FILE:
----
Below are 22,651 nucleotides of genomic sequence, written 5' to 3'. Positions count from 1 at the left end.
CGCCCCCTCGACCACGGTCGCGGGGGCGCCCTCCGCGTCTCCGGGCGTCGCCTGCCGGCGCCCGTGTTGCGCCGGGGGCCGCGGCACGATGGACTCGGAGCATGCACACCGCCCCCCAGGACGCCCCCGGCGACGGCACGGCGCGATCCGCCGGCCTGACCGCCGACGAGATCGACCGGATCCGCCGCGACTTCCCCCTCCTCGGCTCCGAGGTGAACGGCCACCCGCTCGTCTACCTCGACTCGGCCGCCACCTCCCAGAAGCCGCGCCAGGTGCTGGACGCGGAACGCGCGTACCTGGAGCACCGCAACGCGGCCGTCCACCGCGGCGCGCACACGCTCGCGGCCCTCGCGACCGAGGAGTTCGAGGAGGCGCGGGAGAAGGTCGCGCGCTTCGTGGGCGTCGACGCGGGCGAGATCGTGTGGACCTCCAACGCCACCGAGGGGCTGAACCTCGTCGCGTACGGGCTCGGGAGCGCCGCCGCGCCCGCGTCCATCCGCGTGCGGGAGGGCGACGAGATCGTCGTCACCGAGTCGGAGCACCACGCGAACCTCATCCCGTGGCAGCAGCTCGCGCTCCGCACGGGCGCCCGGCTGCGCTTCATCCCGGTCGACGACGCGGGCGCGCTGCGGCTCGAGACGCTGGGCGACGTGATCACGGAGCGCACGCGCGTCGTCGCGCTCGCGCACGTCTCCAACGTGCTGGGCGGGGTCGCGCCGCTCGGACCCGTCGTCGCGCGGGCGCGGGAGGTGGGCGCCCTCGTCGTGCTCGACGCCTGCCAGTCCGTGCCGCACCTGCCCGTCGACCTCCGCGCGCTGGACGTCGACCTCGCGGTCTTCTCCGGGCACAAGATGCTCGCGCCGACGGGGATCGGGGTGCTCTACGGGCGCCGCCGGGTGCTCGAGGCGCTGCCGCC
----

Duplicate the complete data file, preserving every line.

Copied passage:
Below are 22,651 nucleotides of genomic sequence, written 5' to 3'. Positions count from 1 at the left end.
CGCCCCCTCGACCACGGTCGCGGGGGCGCCCTCCGCGTCTCCGGGCGTCGCCTGCCGGCGCCCGTGTTGCGCCGGGGGCCGCGGCACGATGGACTCGGAGCATGCACACCGCCCCCCAGGACGCCCCCGGCGACGGCACGGCGCGATCCGCCGGCCTGACCGCCGACGAGATCGACCGGATCCGCCGCGACTTCCCCCTCCTCGGCTCCGAGGTGAACGGCCACCCGCTCGTCTACCTCGACTCGGCCGCCACCTCCCAGAAGCCGCGCCAGGTGCTGGACGCGGAACGCGCGTACCTGGAGCACCGCAACGCGGCCGTCCACCGCGGCGCGCACACGCTCGCGGCCCTCGCGACCGAGGAGTTCGAGGAGGCGCGGGAGAAGGTCGCGCGCTTCGTGGGCGTCGACGCGGGCGAGATCGTGTGGACCTCCAACGCCACCGAGGGGCTGAACCTCGTCGCGTACGGGCTCGGGAGCGCCGCCGCGCCCGCGTCCATCCGCGTGCGGGAGGGCGACGAGATCGTCGTCACCGAGTCGGAGCACCACGCGAACCTCATCCCGTGGCAGCAGCTCGCGCTCCGCACGGGCGCCCGGCTGCGCTTCATCCCGGTCGACGACGCGGGCGCGCTGCGGCTCGAGACGCTGGGCGACGTGATCACGGAGCGCACGCGCGTCGTCGCGCTCGCGCACGTCTCCAACGTGCTGGGCGGGGTCGCGCCGCTCGGACCCGTCGTCGCGCGGGCGCGGGAGGTGGGCGCCCTCGTCGTGCTCGACGCCTGCCAGTCCGTGCCGCACCTGCCCGTCGACCTCCGCGCGCTGGACGTCGACCTCGCGGTCTTCTCCGGGCACAAGATGCTCGCGCCGACGGGGATCGGGGTGCTCTACGGGCGCCGCCGGGTGCTCGAGGCGCTGCCGCC